Network[edit]

Verizon Wireless operates a 4G LTE network, which, as of January 2016, covers about 98 percent of the U.S.[34] Before their LTE network was launched, they operated an exclusively CDMA2000 network (the other major CDMA2000 carrier in the US being Sprint). Verizon began its initial tests for the 4G LTE network in 2008[12] in order to move from older-generation mobile communications technologies to the emerging global standard.[35] In December 2010, Verizon Wireless launched a fledgling 4G LTE network in 39 markets.[36] By December 2011, only a year after launch, 200 million Americans were covered with 4G LTE, and 190 markets were covered.[37] As of 2016, 98% percent of the U.S. is covered with LTE, and 92% of all data traffic is on LTE.[38]

In 2012, the service provider bought spectrum from the country's biggest cable companies, including Comcast, Time Warner Cable and Bright House Networks to improve its data network across the U.S.[39] The new capacity allowed Verizon to launch what it calls XLTE (LTE on Band 4) in 2013, providing more capacity in congested and well-populated markets.[40]

Because 4G LTE is a data-transmitting network, when it launched, Verizon customers' voice calls were still carried over the company's CDMA2000 network,[41] which was developed for 3G cellphones. In September 2014, Verizon launched voice over LTE (VoLTE);[42] this allowed voice calls to transmit via the data-only LTE network. This also allows for simultaneous voice and data services, something that is unavailable on traditional CDMA2000 calls. Along with VoLTE, Verizon also announced support for HD Voice, which provides higher quality audio for VoLTE calls, and native Video Calling for Android phones. In March 2016, Verizon enabled support for Wi-Fi Calling, which allows calls to be placed over a Wi-Fi Network. As of August 2015, nearly 4 million of Verizon's 103.7 million subscribers used VoLTE.[42]

On June 30, 2016, Verizon released its 4G LTE Network Extender (femtocell); while it lacks support for Verizon's CDMA2000 network, it does supports VoLTE calls with HD Voice and seamless transition from the network extender to a LTE tower outside the home without the call dropping.

A report by RootMetrics on carrier performance in the first half of 2015 ranked Verizon's network as the best in overall national performance, network reliability, network speed, data performance and call performance.[43] For the second half of 2015, RootMetrics's RootScore Report ranked Verizon Wireless No. 1 in overall performance, network speed, network reliability, call performance and data performance.[9] Verizon Wireless and AT&T tied for first in text performance.[9] In the first half of 2016, Verizon won every single category outright, with no ties. This was a first for RootMetrics, which until then had never had a single company win every single category with no ties.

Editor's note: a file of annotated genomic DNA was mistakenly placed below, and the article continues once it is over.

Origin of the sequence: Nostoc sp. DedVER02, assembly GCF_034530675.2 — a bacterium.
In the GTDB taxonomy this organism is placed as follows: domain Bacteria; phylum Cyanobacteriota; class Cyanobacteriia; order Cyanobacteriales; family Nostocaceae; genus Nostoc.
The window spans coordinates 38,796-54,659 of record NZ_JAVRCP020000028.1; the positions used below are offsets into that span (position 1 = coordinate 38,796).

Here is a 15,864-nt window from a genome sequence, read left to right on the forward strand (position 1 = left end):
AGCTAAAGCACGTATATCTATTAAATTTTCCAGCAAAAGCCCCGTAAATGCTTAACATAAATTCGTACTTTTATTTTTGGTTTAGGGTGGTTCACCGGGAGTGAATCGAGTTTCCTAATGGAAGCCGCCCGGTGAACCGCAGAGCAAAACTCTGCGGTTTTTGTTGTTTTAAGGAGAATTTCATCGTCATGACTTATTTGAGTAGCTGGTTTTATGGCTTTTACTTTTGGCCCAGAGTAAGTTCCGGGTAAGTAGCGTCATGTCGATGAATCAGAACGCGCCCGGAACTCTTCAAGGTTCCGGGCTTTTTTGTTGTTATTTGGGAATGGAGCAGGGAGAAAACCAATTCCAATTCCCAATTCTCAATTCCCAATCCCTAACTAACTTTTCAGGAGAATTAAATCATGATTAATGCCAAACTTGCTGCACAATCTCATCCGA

Verizon Wireless announced in September 2015 that it was developing its 5G, or fifth generation, network.[12] In the prior month, Verizon created small areas to test the 5G technology in Massachusetts and California.[12] In August 2016, Verizon Wireless announced the launch of "LTE Advanced" in 461 markets, which promises "50% higher speeds", demonstrating peak speeds in excess of 100 Mbps.

Radio frequency summary[edit]

Further information: UMTS frequency bands and LTE frequency bands

The following is a list of known 3G and LTE frequencies which Verizon employs in the United States:

Frequencies used on the Verizon Network
Frequency Band Band number Protocol Class Status Notes
850 MHz 0 1xRTT/EV-DO/eHRPD 3G Active Currently retaining the CDMA2000 network for 3G Voice Calls and Data with plans to shut down the network by December 31, 2019.[44]
1900 MHz PCS 1 1xRTT/EV-DO/eHRPD 3G Reallocating to 4G [45] Currently reallocating from 3G to 4G LTE in markets where additional LTE capacity is needed; will be completed by the end of 2019.
1900 MHz PCS 2 LTE 4G Being Deployed[46]
700 MHz Block C 13 LTE 4G Active Main LTE band, completed deployment mid-2013.[47]
1700/2100 MHz AWS 4 LTE 4G Active Branded as "XLTE",[48] Additional band for increased bandwidth in major markets.

Rolling out to new markets as needed. Currently rolled out to over 461 markets.

A panoramic view within a Verizon Wireless Store, Norwalk, CT, United States
A panoramic view within a Verizon Wireless store, Norwalk, Connecticut, 2012.

RootMetrics RootScore awards[edit]

Verizon has historically done well on RootMetrics RootScore Reports.[49]

RootMetrics US national RootScore reports[50]
Report date Overall performance rank Call performance rank Text performance rank Data performance rank Network speed rank Network reliability rank
Second Half

2013

1 1 1 1 2

(#1: AT&T)

1
First Half

2014

1 1 2

(#1: AT&T)

1 1 1
Second Half

2014

1 1 3

(#1: AT&T, #2: Sprint)

1 1 1
First Half

2015

1 1 2

(#1: AT&T)

1 1 1
Second Half

2015

1 1 1

(Tied #1: AT&T)

1 1 1
First Half

2016

1 1 1 1 1 1